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When biometrics go bad

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Inadequate biometrics systems could be creating a false sense of security in banks, security estates and office blocks, and in effect rolling out a red carpet to criminals, writes MARIUS COETZEE, MD of Ideco.

Biometrics-based security devices, in particular fingerprint readers, are now widely in use across South Africa. But in many cases, they could be creating a false sense of security among enterprises, and worse – serving to enable criminal activities.

This is because not all fingerprint readers are created equal. Although all fingerprint readers use minutiae points to match fingerprints, not all have the ability to detect the difference between real minutiae of a fingerprint and spoofed minutiae. Typically, enterprises investing in fingerprint readers believe the biggest risk facing them is a scenario in which a fraudster or criminal replicates someone else’s finger or fingerprint, and uses it to gain access to a premises or to authenticate their identity. But because most fingerprint readers are manned by cashiers, tellers or security guards, the chances are slim that the fraudster will have an opportunity to introduce an entire fake finger into the process unnoticed.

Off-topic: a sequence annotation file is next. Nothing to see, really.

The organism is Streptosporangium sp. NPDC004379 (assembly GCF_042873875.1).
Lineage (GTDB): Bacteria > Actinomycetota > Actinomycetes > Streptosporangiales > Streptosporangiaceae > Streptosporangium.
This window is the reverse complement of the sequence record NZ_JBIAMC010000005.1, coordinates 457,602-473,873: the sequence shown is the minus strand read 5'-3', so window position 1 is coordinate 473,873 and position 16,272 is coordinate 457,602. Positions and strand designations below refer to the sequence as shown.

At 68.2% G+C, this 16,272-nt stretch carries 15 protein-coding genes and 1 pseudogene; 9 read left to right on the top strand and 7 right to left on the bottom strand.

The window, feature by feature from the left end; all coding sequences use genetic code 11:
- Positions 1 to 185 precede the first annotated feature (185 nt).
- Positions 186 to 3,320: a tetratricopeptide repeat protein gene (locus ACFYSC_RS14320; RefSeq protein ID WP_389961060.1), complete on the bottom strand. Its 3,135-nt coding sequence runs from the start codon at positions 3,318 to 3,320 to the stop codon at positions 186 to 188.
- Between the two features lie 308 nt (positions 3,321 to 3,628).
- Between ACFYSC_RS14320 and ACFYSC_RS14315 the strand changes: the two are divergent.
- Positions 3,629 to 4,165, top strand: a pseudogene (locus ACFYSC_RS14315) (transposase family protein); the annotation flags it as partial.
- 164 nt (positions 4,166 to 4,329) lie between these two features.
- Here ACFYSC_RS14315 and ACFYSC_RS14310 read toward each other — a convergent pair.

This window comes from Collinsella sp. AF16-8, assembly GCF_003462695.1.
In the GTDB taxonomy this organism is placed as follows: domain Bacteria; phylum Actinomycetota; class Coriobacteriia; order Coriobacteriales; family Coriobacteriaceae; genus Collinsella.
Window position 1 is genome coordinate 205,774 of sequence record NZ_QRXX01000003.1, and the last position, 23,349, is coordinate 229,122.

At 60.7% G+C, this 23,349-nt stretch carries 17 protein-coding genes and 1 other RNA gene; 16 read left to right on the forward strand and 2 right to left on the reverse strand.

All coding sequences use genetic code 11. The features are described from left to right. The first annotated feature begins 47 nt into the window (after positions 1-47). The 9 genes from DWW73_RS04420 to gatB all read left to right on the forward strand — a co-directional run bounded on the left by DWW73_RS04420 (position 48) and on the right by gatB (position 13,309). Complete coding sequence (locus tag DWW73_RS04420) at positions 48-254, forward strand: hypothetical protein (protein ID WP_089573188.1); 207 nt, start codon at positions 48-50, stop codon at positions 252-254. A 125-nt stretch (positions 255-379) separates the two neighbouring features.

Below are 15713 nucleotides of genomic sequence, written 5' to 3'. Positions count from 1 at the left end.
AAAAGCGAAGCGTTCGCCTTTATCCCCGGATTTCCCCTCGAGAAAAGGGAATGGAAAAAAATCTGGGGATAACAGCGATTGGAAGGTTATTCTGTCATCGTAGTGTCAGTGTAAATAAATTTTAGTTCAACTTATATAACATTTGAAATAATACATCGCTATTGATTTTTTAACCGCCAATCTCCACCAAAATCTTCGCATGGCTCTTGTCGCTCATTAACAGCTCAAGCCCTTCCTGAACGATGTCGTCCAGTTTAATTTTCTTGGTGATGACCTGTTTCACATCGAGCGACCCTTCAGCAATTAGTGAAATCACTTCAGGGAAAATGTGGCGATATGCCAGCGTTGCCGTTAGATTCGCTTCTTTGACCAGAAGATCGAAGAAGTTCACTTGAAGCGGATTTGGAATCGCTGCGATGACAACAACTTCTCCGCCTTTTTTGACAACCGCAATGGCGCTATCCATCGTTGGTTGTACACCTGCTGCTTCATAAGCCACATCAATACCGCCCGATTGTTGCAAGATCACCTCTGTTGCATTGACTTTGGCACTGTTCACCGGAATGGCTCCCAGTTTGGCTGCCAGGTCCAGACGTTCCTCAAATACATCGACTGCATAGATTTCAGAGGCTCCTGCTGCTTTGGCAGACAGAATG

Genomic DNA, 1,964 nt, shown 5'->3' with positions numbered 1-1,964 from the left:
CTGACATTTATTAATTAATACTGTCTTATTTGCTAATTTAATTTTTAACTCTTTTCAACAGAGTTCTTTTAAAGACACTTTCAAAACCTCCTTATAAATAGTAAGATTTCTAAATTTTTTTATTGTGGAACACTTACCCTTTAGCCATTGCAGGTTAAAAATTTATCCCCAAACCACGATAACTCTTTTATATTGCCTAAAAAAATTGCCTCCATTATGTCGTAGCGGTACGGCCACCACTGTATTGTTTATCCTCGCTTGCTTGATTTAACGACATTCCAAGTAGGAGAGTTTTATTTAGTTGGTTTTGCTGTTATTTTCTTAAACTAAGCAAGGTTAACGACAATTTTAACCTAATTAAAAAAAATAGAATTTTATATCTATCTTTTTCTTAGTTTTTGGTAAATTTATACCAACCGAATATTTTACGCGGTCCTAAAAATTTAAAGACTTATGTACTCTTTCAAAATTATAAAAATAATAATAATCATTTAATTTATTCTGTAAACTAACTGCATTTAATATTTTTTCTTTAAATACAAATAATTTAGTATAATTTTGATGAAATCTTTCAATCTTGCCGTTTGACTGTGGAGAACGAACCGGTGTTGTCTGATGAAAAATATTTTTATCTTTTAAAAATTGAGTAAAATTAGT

A lesser known risk, and one far easier for villains to employ, is to fake or ‘spoof’ minutiae. The simplest methods are simply to wind thin thread around the fingertip, or to introduce a series of cuts to the fingerprint. This creates scores of new minutiae points, increasing the risk that the spoofed fingerprint will be a close enough match to that of an authorised person on the estate or bank database. No one should underestimate the ingenuity of criminals – they know the reader uses minutiae points to match them against a profile, and they also know that by introducing a lot of false minutiae points, they will increase the chances of their matching an existing profile on the system. Only the most advanced technology has the ability to differentiate between typical cuts and true minutiae to determine whether a fingerprint has been spoofed or not.

Performance requirements and consequential recourse